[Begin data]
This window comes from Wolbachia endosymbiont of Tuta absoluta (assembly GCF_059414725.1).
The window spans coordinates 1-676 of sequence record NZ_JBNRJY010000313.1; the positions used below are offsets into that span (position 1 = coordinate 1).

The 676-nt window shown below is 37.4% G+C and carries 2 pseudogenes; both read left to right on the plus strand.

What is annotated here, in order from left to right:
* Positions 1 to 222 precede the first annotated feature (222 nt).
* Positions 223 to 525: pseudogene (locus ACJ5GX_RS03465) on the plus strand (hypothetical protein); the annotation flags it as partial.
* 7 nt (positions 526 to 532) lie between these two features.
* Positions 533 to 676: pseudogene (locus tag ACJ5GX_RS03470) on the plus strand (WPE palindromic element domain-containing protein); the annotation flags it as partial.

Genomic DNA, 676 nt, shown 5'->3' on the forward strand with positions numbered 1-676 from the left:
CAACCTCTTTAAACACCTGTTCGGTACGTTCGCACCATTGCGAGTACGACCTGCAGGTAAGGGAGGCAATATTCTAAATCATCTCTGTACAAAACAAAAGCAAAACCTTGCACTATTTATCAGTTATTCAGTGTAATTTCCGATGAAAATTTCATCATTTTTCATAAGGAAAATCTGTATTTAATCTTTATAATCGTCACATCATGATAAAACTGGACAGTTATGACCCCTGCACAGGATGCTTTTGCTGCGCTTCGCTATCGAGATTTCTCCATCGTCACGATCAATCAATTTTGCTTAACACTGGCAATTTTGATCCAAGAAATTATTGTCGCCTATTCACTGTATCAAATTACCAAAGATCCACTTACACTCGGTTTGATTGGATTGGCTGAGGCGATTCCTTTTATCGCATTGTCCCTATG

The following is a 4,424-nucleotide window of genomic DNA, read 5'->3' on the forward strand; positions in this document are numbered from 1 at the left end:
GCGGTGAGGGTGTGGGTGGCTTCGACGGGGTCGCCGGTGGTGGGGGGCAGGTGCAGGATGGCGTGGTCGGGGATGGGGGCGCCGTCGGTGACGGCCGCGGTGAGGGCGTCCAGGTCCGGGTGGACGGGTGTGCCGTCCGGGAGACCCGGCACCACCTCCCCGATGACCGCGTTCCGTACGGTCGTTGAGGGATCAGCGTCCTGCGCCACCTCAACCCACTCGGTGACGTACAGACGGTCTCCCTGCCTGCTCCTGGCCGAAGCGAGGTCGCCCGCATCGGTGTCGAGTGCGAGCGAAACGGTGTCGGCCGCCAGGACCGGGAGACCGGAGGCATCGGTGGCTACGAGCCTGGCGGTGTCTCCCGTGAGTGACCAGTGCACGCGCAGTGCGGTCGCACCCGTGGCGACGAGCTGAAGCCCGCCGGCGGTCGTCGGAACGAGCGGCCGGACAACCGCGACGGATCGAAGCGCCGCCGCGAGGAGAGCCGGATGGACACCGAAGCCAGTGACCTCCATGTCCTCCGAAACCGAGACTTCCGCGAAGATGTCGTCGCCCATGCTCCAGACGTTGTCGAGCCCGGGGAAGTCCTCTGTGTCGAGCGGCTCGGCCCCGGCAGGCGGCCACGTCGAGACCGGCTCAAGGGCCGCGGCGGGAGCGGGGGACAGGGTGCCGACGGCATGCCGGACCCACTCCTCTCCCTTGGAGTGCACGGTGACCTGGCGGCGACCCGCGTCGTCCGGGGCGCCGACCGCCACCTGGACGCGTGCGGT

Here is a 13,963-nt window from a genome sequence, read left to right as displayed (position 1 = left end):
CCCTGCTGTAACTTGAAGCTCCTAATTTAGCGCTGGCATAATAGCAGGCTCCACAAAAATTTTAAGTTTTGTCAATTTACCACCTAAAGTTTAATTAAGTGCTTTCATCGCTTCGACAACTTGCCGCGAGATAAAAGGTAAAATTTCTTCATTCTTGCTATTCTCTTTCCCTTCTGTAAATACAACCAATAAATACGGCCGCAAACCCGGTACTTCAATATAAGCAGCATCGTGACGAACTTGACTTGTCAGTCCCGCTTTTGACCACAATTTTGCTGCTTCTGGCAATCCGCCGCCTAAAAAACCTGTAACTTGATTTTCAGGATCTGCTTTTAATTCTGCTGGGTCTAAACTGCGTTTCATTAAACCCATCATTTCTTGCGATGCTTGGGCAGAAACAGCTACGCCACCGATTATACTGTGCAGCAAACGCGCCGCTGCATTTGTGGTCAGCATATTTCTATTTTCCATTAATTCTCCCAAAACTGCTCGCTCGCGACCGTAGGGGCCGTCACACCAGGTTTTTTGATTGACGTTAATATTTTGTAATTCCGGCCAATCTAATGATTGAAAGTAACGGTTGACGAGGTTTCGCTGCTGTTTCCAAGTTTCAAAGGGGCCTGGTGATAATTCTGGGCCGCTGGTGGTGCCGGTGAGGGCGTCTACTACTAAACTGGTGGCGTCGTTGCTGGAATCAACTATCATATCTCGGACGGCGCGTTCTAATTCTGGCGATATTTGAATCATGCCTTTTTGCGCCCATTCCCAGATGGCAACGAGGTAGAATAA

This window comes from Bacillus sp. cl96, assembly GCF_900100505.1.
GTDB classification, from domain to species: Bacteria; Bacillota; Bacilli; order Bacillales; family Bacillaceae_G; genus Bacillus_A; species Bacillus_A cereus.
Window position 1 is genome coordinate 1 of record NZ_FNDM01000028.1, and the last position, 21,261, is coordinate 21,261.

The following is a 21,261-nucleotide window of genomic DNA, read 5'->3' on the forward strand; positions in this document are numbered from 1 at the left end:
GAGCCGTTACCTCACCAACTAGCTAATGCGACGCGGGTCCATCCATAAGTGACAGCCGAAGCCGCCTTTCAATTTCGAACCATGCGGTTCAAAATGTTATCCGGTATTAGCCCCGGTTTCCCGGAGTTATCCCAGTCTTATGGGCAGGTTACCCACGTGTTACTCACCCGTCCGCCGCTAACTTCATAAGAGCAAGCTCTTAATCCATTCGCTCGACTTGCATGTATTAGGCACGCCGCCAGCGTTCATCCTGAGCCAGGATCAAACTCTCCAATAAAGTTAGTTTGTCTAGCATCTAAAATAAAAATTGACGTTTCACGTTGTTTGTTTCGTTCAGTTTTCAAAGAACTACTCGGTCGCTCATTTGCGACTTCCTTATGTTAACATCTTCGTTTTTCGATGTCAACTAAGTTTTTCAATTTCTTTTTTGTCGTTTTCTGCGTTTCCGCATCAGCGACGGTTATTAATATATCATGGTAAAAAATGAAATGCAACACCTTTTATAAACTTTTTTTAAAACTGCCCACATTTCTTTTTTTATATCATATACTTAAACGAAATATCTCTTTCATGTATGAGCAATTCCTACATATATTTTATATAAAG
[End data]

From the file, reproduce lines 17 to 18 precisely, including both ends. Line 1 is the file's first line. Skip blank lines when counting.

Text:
Window position 1 is genome coordinate 1 of record NZ_FNDM01000028.1, and the last position, 21,261, is coordinate 21,261.

The following is a 21,261-nucleotide window of genomic DNA, read 5'->3' on the forward strand; positions in this document are numbered from 1 at the left end: